Even the Best “Game Theory” Algorithm Cannot Ensure Justice via School Choice

School district strategies based on universal school improvement and on choice and competition represent two very different values. One seeks the larger goal of serving all children; the other is directed at a select group of children who are thought most likely to succeed.


The NY Times just explained the sophisticated school-choice matching system that places students in New York City’s high schools.  The city’s  formula models econometric “game theory” to provide, it is said, optimal choices both for the students submitting applications to the city’s high schools and for the schools seeking the students they want:

“Students list their favorite schools, in order of preference (they can now list up to 12).  The algorithm allows students to ‘propose’ to their favorite school, which accepts or rejects the proposal.  In the case of rejection, the algorithm looks to make a match with a student’s second-choice school, and so on… In 2004, the first year that students were sorted in this way, the number who went unmatched plummeted, from 31,000 in 2003 to about 3,000—still a lot of disappointed teenagers.  That year, and every year since, the algorithm has assigned roughly half of all students…

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Teaching Academic Tenacity: Why the SAT, Pearson and PARCC tests Are Poor Predictors of College/Career Readiness and Why Non-Cognitive Skills Trump Faulty Exams.

Challenging content, rigorous curriculum and pedagogy combined with the teaching skills that promote academic tenacity is the path to creating successful schools and college and/or career ready students.

Ed In The Apple

We are obsessed with judging teacher quality by measuring student achievement. To make it even more complex we are measuring student achievement by a brand new yardstick, the Common Core State Standards.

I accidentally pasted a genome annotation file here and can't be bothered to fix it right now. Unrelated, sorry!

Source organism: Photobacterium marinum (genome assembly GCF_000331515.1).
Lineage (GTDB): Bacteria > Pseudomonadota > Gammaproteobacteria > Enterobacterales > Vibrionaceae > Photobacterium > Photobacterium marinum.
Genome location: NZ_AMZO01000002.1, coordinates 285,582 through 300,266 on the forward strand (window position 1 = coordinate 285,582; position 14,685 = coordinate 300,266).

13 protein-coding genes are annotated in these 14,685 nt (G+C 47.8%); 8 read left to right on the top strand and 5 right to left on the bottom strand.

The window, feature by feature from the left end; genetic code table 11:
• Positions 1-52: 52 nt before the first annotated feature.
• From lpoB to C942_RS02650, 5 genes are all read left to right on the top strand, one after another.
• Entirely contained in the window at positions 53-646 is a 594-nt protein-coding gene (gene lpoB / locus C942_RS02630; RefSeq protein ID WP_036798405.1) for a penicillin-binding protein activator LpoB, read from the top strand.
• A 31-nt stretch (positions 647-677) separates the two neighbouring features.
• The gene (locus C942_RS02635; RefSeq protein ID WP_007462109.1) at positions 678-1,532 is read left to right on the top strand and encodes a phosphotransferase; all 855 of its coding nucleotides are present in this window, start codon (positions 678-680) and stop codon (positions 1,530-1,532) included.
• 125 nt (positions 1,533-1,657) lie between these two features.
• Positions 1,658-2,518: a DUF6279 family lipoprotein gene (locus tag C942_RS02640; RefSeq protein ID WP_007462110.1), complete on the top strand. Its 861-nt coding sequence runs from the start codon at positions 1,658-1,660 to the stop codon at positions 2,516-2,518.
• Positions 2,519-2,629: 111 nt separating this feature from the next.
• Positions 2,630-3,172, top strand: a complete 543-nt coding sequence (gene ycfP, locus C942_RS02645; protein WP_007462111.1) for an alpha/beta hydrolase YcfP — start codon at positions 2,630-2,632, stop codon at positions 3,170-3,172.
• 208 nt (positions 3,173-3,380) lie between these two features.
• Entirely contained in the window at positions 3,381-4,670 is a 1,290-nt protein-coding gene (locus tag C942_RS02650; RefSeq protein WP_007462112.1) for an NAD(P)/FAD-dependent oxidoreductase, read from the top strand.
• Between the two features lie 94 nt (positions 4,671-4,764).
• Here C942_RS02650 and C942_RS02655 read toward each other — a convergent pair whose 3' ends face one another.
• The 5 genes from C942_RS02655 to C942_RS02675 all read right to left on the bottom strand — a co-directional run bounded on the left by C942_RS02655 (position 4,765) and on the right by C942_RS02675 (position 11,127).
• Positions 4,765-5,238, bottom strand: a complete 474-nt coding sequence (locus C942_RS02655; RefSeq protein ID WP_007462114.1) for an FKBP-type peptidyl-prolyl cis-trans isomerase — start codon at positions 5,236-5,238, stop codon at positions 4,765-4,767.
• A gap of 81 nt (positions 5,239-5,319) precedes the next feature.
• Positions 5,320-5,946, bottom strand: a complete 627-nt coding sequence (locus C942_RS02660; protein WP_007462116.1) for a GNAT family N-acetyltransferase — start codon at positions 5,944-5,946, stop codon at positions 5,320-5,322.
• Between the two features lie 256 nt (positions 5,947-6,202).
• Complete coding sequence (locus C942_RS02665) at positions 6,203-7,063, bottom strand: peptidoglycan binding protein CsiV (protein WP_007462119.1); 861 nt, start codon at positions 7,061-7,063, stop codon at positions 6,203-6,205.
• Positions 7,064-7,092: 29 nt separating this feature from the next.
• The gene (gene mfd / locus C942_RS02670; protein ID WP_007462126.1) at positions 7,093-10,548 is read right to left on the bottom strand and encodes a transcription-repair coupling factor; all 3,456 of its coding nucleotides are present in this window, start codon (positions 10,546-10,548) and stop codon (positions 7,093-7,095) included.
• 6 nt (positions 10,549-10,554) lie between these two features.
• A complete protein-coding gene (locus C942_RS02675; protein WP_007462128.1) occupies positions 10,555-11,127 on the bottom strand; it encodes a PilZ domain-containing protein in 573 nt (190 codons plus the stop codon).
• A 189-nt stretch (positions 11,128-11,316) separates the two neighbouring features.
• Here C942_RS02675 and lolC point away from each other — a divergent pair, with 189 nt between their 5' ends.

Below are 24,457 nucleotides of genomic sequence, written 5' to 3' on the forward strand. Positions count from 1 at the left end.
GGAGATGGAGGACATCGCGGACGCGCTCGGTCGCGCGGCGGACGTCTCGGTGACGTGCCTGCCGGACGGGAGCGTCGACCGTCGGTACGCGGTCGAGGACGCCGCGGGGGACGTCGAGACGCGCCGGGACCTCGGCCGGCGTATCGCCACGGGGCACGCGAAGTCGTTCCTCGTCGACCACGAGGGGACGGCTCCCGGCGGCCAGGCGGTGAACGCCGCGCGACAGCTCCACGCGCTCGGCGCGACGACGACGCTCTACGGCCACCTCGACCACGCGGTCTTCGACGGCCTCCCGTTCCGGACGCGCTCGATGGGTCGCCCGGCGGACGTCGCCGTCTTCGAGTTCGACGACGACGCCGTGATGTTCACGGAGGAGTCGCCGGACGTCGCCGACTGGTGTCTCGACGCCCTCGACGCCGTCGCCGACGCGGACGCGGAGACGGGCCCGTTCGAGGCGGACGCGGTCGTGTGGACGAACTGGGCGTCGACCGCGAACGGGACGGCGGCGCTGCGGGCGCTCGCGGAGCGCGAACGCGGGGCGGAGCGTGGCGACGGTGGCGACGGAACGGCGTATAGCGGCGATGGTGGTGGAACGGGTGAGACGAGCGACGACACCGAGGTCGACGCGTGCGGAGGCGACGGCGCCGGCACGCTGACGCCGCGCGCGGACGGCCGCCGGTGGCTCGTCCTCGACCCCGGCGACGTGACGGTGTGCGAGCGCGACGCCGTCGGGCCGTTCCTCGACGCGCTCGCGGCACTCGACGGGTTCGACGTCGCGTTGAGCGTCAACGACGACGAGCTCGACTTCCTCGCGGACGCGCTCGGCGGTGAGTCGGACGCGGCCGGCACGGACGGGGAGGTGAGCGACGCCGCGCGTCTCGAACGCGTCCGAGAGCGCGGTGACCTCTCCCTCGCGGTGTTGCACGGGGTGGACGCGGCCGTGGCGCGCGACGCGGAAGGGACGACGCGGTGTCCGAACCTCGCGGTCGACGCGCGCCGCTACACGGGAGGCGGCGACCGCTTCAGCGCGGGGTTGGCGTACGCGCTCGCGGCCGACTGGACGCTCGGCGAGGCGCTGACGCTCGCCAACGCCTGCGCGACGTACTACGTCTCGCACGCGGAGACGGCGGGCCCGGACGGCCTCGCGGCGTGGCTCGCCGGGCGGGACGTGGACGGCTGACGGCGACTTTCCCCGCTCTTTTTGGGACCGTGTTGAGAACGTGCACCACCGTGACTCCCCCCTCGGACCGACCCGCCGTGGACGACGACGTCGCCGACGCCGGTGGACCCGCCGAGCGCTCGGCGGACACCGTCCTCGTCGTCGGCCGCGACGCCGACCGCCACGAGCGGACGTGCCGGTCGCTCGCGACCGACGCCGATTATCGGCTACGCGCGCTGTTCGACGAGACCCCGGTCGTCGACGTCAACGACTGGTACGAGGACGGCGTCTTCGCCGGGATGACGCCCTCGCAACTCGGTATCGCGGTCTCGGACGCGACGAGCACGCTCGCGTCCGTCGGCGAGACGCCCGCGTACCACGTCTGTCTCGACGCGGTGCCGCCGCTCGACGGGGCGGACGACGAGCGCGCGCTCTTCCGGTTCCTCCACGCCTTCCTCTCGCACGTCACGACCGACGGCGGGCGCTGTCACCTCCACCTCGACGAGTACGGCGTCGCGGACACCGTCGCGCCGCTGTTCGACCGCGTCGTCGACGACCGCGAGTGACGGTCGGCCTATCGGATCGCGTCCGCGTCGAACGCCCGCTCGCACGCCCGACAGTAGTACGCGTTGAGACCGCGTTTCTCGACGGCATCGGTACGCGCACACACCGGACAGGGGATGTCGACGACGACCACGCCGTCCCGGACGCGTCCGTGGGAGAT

Parents, educators and the New York State governor are confused, two-thirds of students scored “below proficient” on the latest tests, which the State Education Department now defines as “approaching proficiency.” (smile) and half of all teachers scored “highly effective” and less than 1% scored “ineffective” on the extremely complex APPR teacher evaluation metric.

The governor asks: if two-thirds of kids are failing state tests how can teachers score so highly on the teacher evaluation tool? How can principals give teachers high grades on the 60% lesson assessment section of the teacher evaluation tool when so many kids doing so poorly on the tests?

Unfortunately we are using the wrong tools to measure the wrong outcomes.

We base a…

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The Logic of Stupid Poor People

If you change the conditions of your not-poor status, you change everything you know as a result of being a not-poor. You have no idea what you would do if you were poor until you are poor. And not intermittently poor or formerly not-poor, but born poor, expected to be poor and treated by bureaucracies, gatekeepers and well-meaning respectability authorities as inherently poor.


We hates us some poor people. First, they insist on being poor when it is so easy to not be poor. They do things like buy expensive designer belts and $2500 luxury handbags.

Screen shot 2013-10-29 at 12.11.13 PMTo be fair, this isn’t about Eroll Louis. His is a belief held by many people, including lots of black people, poor people, formerly poor people, etc. It is, I suspect, an honest expression of incredulity. If you are poor, why do you spend money on useless status symbols like handbags and belts and clothes and shoes and televisions and cars?

One thing I’ve learned is that one person’s illogical belief is another person’s survival skill. And nothing is more logical than trying to survive.

My family is a classic black American migration family. We have rural Southern roots, moved north and almost all have returned. I grew up watching my great-grandmother, and later my…

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The Rebirth of Cool: Trust, Tech, and Dystopias

They don’t much like your top-down ed-tech tools. They use the tools they already have in service of what they need and want. They are making spaces that institutions do not provide them.